I received a request to break down a brick wall this week from Pre-World War II Birmingham in Warwickshire – though it is now in the county of West Midlands.
The challenge was, essentially, how to identify someone’s birth and family when that person had changed their name, having got married.
As it was a ‘brick wall’ that was entirely surmountable, by applying some easily available records, I thought it might make a good blog post that others may benefit from.
All I had to go by was that Mrs Smith (not her real name) had lived in a particular road in a suburb of Birmingham in the late 1930s and shared a house with another couple (whom I will call Mr & Mrs H Jones). I was only given the lady’s married surname, as her first name was not known. Other facts I had were that she had been widowed young, when she lost her husband in the First World War and that he may have been an officer.
So this is how I approached the problem.
I was on a visit to The Library of Birmingham and so I took the escalators to the fourth floor where the Archives and Heritage centre is now situated. Many of the records, however, are accessible online and so even if you are on the other side of the world you would be able to duplicate these steps.
I took a look at the Electoral Registers for Birmingham and found Mr H Jones, Nell his wife and Mrs Annie Alice Smith listed as eligible to vote. Their address was in the Mosley area of Birmingham.
Now I checked the GRO indexes online for the marriage of lady called Annie A (leaving the surname blank as it was unknown) and a man with unknown first names, but a surname of Smith. I assumed that they married between 1905 and 1918, as the information I had was that he had died in WWI.
Frustratingly I could not find such a match.
Next I consulted the run of Trades and Street Directories to find the names of people living in the road where we knew that she had resided in 1938. Some directories can be found online on various websites now, so it is possible to have done this step from the comfort of my own home, should I have chosen to do so.
The first hurdle was that as she was one of four people living in the house and only the name of the main householder was listed for each property. I could see Mr Jones listed but not Mrs Smith. I had been told that Mr and Mrs Jones left Birmingham, as the war began, so that they could join the war effort. I wondered if Mrs Smith left too, or was there a possibility that she remained in Birmingham?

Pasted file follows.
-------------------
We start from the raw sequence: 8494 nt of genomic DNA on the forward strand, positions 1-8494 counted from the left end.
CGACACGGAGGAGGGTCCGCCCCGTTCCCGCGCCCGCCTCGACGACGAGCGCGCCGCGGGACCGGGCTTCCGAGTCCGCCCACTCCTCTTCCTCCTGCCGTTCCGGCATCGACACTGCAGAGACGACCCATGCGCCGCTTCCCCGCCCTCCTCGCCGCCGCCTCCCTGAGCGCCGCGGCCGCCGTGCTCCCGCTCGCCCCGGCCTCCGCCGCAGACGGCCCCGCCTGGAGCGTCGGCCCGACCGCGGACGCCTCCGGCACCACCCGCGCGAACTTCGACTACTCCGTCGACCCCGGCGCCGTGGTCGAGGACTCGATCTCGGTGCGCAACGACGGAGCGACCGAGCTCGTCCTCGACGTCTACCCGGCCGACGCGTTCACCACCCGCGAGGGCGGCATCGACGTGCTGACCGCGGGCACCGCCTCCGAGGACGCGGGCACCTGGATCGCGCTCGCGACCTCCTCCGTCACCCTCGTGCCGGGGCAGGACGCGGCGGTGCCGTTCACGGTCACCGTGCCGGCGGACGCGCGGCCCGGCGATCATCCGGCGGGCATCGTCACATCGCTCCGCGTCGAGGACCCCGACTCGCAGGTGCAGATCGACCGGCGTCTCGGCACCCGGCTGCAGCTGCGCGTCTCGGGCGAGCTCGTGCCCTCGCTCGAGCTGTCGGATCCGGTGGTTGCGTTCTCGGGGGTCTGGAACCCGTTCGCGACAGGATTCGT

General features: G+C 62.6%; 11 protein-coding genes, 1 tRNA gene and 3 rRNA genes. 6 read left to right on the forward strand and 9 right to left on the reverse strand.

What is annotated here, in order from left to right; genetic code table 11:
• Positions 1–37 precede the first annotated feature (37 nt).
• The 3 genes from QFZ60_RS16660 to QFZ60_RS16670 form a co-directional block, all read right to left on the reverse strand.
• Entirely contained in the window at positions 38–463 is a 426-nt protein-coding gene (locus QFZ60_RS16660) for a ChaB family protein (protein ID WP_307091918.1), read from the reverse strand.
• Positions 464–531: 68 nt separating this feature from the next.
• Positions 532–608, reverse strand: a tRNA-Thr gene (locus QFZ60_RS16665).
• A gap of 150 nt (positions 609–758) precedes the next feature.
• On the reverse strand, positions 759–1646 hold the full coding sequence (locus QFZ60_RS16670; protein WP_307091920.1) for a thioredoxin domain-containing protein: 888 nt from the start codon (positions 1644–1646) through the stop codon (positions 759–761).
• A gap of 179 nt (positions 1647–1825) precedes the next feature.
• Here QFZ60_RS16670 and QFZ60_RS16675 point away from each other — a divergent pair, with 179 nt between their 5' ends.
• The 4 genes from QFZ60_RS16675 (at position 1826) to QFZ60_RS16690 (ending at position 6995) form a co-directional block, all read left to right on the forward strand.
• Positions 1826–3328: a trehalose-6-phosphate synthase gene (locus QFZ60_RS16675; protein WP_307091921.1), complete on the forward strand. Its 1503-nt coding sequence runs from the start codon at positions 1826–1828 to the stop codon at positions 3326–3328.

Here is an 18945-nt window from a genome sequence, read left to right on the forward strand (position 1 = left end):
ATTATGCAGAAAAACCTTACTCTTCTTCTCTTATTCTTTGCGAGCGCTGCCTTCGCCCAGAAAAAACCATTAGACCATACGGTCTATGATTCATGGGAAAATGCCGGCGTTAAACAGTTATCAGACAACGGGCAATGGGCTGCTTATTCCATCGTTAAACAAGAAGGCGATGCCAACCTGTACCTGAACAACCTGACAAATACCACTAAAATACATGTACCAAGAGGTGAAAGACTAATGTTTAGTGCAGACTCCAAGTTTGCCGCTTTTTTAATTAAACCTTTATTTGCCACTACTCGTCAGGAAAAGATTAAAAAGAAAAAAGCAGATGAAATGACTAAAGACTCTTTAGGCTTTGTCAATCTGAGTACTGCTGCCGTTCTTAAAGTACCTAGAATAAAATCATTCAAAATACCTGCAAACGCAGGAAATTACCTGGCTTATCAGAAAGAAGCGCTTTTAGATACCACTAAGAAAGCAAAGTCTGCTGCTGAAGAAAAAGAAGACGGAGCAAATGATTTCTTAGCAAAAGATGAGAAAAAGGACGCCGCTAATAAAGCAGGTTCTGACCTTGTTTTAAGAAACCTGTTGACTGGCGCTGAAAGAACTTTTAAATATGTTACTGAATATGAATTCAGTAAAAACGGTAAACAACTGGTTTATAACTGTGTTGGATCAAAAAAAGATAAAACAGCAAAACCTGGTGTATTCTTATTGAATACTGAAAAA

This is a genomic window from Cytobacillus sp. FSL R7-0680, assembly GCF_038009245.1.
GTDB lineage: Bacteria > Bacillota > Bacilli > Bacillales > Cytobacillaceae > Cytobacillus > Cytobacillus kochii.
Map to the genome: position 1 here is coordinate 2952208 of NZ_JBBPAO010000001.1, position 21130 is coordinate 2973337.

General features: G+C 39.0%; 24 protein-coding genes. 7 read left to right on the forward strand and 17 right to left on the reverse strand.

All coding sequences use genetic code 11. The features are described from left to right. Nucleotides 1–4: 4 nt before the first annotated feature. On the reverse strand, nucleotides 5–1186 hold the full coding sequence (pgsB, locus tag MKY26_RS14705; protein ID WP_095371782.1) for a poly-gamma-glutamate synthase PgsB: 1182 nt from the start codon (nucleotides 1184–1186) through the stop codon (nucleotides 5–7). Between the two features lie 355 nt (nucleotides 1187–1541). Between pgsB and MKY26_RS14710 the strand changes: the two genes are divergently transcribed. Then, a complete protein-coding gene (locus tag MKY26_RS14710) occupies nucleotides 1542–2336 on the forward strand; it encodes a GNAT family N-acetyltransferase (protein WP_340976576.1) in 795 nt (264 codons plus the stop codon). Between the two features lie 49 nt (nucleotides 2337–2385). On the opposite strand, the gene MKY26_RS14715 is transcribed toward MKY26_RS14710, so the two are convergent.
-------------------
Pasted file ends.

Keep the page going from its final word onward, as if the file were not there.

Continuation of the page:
Looking at the volumes for 1939 and 1940 I could find two householders that were possible contenders – a Mrs Annie Smith in Selly Oak and a Mrs Alice Annie Smith in Edgbaston. This last one, with her first and middle names the other way round from her listing in the Electoral registers, made me wonder if this was the reason why I had not found her marriage.
Returning to the marriage indexes online I now entered the new details and was rewarded with the marriage of an Alice Ann Evans (surname changed to protect privacy) marrying a William Samuel Smith in Devon during the year 1916. Seeking corroboration I searched the military records online and found a Corporal W. S. Smith MM who had then been commissioned as a Second Lieutenant and who had died of his wounds at the Somme. This seemed to echo the information that I had been given about the widow’s husband, so I was now confident that I had found the lady’s name.
When carrying out your own research it is always worth keeping in mind that some of our ancestors may swap their first and middle names. They may also even modify one of the names, as in this case, with the lengthening of Ann to become Annie. If you are new to family history research then you could be thrown off the scent when you are looking for your own ancestors, if they too changed their names like Alice Ann did!
Armed with the quarter of Alice Ann’s marriage, I was now able to find her in the church register for the parish church at Paignton. I could equally have bought a copy of her marriage certificate from the GRO. Both would have furnished me with her father’s name, which was Thomas and that his occupation was a School Master.
I then turned to the 1911 census to find Thomas Evans, school master, in a town in Worcestershire and one of his daughters was the elusive Alice A Evans. The census also provided me with her age, last birthday, and where she was born.
Armed with this I could search now for her birth, finding that she was registered with the names Alice Ann and I could also go on to find her death registered in 1983 at Portsmouth.
The brick wall had been overcome.
If you’d like to find out more about how to tease out your elusive English or Welsh ancestors then CLICK this link: